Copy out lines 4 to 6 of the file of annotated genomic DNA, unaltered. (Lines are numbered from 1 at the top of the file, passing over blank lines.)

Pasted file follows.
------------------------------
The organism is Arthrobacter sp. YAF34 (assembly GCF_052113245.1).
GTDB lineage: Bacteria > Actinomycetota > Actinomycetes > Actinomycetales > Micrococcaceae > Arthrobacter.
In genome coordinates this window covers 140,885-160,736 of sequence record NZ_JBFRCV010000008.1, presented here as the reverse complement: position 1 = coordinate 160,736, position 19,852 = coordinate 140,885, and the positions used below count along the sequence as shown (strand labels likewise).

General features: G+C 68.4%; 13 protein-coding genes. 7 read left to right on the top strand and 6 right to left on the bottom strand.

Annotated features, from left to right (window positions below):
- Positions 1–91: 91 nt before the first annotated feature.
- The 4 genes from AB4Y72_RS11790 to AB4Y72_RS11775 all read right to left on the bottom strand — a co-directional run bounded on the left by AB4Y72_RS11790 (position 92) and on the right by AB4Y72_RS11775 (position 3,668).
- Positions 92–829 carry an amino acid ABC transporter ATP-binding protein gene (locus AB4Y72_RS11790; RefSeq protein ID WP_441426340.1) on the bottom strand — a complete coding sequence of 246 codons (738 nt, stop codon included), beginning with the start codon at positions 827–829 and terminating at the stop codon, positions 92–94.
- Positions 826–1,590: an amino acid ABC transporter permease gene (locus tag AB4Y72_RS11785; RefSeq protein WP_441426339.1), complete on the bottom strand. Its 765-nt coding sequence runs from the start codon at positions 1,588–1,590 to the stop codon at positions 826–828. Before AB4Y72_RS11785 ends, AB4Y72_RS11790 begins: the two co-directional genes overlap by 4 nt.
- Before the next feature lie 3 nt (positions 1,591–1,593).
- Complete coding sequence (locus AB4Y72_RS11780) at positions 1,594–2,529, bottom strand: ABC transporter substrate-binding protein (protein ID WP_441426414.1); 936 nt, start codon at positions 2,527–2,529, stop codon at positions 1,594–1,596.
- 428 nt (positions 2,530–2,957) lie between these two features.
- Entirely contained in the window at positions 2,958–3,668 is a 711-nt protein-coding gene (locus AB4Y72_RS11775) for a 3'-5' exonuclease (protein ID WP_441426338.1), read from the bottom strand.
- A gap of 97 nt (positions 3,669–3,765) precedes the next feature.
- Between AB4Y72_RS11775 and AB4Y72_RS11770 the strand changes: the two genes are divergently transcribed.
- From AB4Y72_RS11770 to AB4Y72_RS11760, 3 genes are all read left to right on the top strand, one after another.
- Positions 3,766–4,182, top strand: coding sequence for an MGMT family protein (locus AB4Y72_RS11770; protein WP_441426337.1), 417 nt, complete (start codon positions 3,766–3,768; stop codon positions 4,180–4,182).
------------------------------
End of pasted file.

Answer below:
General features: G+C 68.4%; 13 protein-coding genes. 7 read left to right on the top strand and 6 right to left on the bottom strand.

Annotated features, from left to right (window positions below):
- Positions 1–91: 91 nt before the first annotated feature.